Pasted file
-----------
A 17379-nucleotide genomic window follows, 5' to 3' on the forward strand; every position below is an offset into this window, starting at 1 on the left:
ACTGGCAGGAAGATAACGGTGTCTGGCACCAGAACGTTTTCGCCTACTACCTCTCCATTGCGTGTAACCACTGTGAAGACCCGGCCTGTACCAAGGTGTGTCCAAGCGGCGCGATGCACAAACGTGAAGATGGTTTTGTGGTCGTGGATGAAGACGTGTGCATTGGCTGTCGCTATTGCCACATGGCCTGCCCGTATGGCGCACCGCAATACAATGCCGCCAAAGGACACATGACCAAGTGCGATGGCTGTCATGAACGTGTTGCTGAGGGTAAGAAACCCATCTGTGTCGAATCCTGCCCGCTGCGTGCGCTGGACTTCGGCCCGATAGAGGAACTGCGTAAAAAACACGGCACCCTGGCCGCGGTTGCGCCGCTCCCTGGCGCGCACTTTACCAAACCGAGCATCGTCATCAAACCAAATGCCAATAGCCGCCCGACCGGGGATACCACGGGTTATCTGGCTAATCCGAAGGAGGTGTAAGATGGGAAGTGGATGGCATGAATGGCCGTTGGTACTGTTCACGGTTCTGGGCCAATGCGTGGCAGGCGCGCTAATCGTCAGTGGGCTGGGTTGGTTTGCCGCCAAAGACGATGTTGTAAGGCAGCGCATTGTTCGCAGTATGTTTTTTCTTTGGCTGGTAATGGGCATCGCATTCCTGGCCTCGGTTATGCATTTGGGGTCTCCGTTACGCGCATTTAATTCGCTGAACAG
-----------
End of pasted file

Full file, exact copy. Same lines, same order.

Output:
A 17379-nucleotide genomic window follows, 5' to 3' on the forward strand; every position below is an offset into this window, starting at 1 on the left:
ACTGGCAGGAAGATAACGGTGTCTGGCACCAGAACGTTTTCGCCTACTACCTCTCCATTGCGTGTAACCACTGTGAAGACCCGGCCTGTACCAAGGTGTGTCCAAGCGGCGCGATGCACAAACGTGAAGATGGTTTTGTGGTCGTGGATGAAGACGTGTGCATTGGCTGTCGCTATTGCCACATGGCCTGCCCGTATGGCGCACCGCAATACAATGCCGCCAAAGGACACATGACCAAGTGCGATGGCTGTCATGAACGTGTTGCTGAGGGTAAGAAACCCATCTGTGTCGAATCCTGCCCGCTGCGTGCGCTGGACTTCGGCCCGATAGAGGAACTGCGTAAAAAACACGGCACCCTGGCCGCGGTTGCGCCGCTCCCTGGCGCGCACTTTACCAAACCGAGCATCGTCATCAAACCAAATGCCAATAGCCGCCCGACCGGGGATACCACGGGTTATCTGGCTAATCCGAAGGAGGTGTAAGATGGGAAGTGGATGGCATGAATGGCCGTTGGTACTGTTCACGGTTCTGGGCCAATGCGTGGCAGGCGCGCTAATCGTCAGTGGGCTGGGTTGGTTTGCCGCCAAAGACGATGTTGTAAGGCAGCGCATTGTTCGCAGTATGTTTTTTCTTTGGCTGGTAATGGGCATCGCATTCCTGGCCTCGGTTATGCATTTGGGGTCTCCGTTACGCGCATTTAATTCGCTGAACAG